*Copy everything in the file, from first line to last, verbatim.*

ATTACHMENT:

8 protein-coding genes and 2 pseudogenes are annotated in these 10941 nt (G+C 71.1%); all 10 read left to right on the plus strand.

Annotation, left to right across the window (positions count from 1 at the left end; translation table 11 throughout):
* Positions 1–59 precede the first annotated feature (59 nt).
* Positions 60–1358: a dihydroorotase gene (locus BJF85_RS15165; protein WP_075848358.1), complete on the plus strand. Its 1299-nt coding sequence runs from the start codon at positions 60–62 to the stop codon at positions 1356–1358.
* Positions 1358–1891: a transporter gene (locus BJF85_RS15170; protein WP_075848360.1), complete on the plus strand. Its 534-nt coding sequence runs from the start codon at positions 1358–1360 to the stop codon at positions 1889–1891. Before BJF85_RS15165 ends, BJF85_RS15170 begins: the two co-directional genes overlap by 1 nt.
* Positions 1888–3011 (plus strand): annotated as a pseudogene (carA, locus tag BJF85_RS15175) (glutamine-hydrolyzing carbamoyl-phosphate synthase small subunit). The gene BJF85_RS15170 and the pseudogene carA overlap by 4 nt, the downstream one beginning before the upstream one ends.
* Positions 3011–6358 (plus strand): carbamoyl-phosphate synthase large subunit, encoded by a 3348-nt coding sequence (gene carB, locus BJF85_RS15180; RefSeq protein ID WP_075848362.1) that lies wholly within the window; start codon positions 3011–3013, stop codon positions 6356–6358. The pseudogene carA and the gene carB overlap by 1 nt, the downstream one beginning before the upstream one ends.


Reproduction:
8 protein-coding genes and 2 pseudogenes are annotated in these 10941 nt (G+C 71.1%); all 10 read left to right on the plus strand.

Annotation, left to right across the window (positions count from 1 at the left end; translation table 11 throughout):
* Positions 1–59 precede the first annotated feature (59 nt).
* Positions 60–1358: a dihydroorotase gene (locus BJF85_RS15165; protein WP_075848358.1), complete on the plus strand. Its 1299-nt coding sequence runs from the start codon at positions 60–62 to the stop codon at positions 1356–1358.
* Positions 1358–1891: a transporter gene (locus BJF85_RS15170; protein WP_075848360.1), complete on the plus strand. Its 534-nt coding sequence runs from the start codon at positions 1358–1360 to the stop codon at positions 1889–1891. Before BJF85_RS15165 ends, BJF85_RS15170 begins: the two co-directional genes overlap by 1 nt.
* Positions 1888–3011 (plus strand): annotated as a pseudogene (carA, locus tag BJF85_RS15175) (glutamine-hydrolyzing carbamoyl-phosphate synthase small subunit). The gene BJF85_RS15170 and the pseudogene carA overlap by 4 nt, the downstream one beginning before the upstream one ends.
* Positions 3011–6358 (plus strand): carbamoyl-phosphate synthase large subunit, encoded by a 3348-nt coding sequence (gene carB, locus BJF85_RS15180; RefSeq protein ID WP_075848362.1) that lies wholly within the window; start codon positions 3011–3013, stop codon positions 6356–6358. The pseudogene carA and the gene carB overlap by 1 nt, the downstream one beginning before the upstream one ends.